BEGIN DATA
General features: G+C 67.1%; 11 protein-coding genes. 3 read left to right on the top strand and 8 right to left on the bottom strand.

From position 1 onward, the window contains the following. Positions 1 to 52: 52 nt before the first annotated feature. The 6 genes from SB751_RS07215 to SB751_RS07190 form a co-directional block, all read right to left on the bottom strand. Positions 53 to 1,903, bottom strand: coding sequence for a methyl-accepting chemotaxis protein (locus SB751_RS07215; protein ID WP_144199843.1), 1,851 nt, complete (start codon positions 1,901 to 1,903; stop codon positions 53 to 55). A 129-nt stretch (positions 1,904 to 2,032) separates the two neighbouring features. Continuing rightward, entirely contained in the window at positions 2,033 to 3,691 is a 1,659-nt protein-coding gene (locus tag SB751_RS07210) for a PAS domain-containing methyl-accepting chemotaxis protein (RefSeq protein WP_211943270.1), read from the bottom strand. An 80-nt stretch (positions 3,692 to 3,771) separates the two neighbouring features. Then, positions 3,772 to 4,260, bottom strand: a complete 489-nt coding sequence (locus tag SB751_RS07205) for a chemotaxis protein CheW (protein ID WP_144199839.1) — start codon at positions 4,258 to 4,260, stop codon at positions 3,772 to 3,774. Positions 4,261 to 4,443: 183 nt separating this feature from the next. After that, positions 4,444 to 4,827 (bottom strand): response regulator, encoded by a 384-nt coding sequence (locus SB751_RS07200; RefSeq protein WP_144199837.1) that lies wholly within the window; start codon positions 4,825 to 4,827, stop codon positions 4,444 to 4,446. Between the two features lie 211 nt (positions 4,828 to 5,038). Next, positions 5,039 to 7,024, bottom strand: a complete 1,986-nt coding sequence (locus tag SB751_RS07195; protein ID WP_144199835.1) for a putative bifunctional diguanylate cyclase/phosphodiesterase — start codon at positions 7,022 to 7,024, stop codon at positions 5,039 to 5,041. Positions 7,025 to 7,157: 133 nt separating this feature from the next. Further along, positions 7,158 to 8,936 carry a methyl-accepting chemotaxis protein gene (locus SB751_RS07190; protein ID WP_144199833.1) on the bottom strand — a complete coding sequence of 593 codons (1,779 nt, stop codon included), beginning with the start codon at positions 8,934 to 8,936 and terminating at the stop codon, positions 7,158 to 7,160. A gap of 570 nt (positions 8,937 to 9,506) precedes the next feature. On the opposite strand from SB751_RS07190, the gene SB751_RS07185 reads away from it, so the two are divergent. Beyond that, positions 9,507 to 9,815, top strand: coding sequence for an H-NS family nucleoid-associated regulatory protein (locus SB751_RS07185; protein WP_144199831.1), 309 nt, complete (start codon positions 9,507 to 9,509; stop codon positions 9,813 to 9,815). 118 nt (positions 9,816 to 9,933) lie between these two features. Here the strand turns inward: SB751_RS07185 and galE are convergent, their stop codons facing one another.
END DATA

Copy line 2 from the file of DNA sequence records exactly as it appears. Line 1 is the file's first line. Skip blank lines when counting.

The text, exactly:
From position 1 onward, the window contains the following. Positions 1 to 52: 52 nt before the first annotated feature. The 6 genes from SB751_RS07215 to SB751_RS07190 form a co-directional block, all read right to left on the bottom strand. Positions 53 to 1,903, bottom strand: coding sequence for a methyl-accepting chemotaxis protein (locus SB751_RS07215; protein ID WP_144199843.1), 1,851 nt, complete (start codon positions 1,901 to 1,903; stop codon positions 53 to 55). A 129-nt stretch (positions 1,904 to 2,032) separates the two neighbouring features. Continuing rightward, entirely contained in the window at positions 2,033 to 3,691 is a 1,659-nt protein-coding gene (locus tag SB751_RS07210) for a PAS domain-containing methyl-accepting chemotaxis protein (RefSeq protein WP_211943270.1), read from the bottom strand. An 80-nt stretch (positions 3,692 to 3,771) separates the two neighbouring features. Then, positions 3,772 to 4,260, bottom strand: a complete 489-nt coding sequence (locus tag SB751_RS07205) for a chemotaxis protein CheW (protein ID WP_144199839.1) — start codon at positions 4,258 to 4,260, stop codon at positions 3,772 to 3,774. Positions 4,261 to 4,443: 183 nt separating this feature from the next. After that, positions 4,444 to 4,827 (bottom strand): response regulator, encoded by a 384-nt coding sequence (locus SB751_RS07200; RefSeq protein WP_144199837.1) that lies wholly within the window; start codon positions 4,825 to 4,827, stop codon positions 4,444 to 4,446. Between the two features lie 211 nt (positions 4,828 to 5,038). Next, positions 5,039 to 7,024, bottom strand: a complete 1,986-nt coding sequence (locus tag SB751_RS07195; protein ID WP_144199835.1) for a putative bifunctional diguanylate cyclase/phosphodiesterase — start codon at positions 7,022 to 7,024, stop codon at positions 5,039 to 5,041. Positions 7,025 to 7,157: 133 nt separating this feature from the next. Further along, positions 7,158 to 8,936 carry a methyl-accepting chemotaxis protein gene (locus SB751_RS07190; protein ID WP_144199833.1) on the bottom strand — a complete coding sequence of 593 codons (1,779 nt, stop codon included), beginning with the start codon at positions 8,934 to 8,936 and terminating at the stop codon, positions 7,158 to 7,160. A gap of 570 nt (positions 8,937 to 9,506) precedes the next feature. On the opposite strand from SB751_RS07190, the gene SB751_RS07185 reads away from it, so the two are divergent. Beyond that, positions 9,507 to 9,815, top strand: coding sequence for an H-NS family nucleoid-associated regulatory protein (locus SB751_RS07185; protein WP_144199831.1), 309 nt, complete (start codon positions 9,507 to 9,509; stop codon positions 9,813 to 9,815). 118 nt (positions 9,816 to 9,933) lie between these two features. Here the strand turns inward: SB751_RS07185 and galE are convergent, their stop codons facing one another.